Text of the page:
May 19, 2006 | 3 Comments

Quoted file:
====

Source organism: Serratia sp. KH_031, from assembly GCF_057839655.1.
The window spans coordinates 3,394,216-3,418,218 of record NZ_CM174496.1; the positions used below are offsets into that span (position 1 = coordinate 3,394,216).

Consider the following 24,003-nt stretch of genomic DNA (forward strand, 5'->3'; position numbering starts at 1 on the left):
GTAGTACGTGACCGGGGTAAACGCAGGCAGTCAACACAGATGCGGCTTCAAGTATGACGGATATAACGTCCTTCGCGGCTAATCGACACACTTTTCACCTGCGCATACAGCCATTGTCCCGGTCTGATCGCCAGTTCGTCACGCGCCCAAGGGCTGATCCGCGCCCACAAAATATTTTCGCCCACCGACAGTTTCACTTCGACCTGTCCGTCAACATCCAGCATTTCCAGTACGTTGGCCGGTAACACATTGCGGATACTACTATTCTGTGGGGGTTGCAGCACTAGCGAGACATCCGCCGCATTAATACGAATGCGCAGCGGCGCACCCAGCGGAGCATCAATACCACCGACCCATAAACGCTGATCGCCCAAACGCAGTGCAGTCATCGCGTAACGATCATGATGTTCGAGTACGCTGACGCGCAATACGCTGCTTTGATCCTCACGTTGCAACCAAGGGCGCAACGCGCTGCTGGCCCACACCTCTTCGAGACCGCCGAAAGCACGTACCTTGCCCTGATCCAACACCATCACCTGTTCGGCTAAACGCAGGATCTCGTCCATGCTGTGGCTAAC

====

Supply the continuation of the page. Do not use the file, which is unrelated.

Australia [Sydney Morning Herald] It was May 2004 and John Howard was looking for an exit clause. A Federal Government scheme to kickstart Australia's renewable energy industry had proved successful beyond anybody's expectations. Wind, the cheapest and most viable source of renewable energy, was one of the biggest beneficiaries of the mandatory renewable energy target.Giant wind turbines were sprouting all over the country, turbine blade and engine manufacturers were setting up shop, and cash was pouring in from foreign and domestic investors. It seemed Australia was finally tackling its greenhouse gas emissions by getting some clean electricity. But not everyone was happy with the mandatory target. Leaked minutes from a meeting in the chilly confines of Canberra's political corridors show the Prime Minister had called on some of Australia's biggest contributors to global warming -- including the coal and uranium miners Rio Tinto and BHP Billiton -- to help the Government devise a way to pull the rug from under the wind industry, but still be seen to be tackling climate change. Two years on, it has become clear just how deadly that meeting was for wind power. The Government's refusal to extend the mandatory target has left hundreds of renewable energy projects unable to secure contracts. One developer last week cancelled two wind farm proposals worth $550 million, while the future of another $250 million project is in doubt. For the full story from the Sydney Morning Herald, see the following link.
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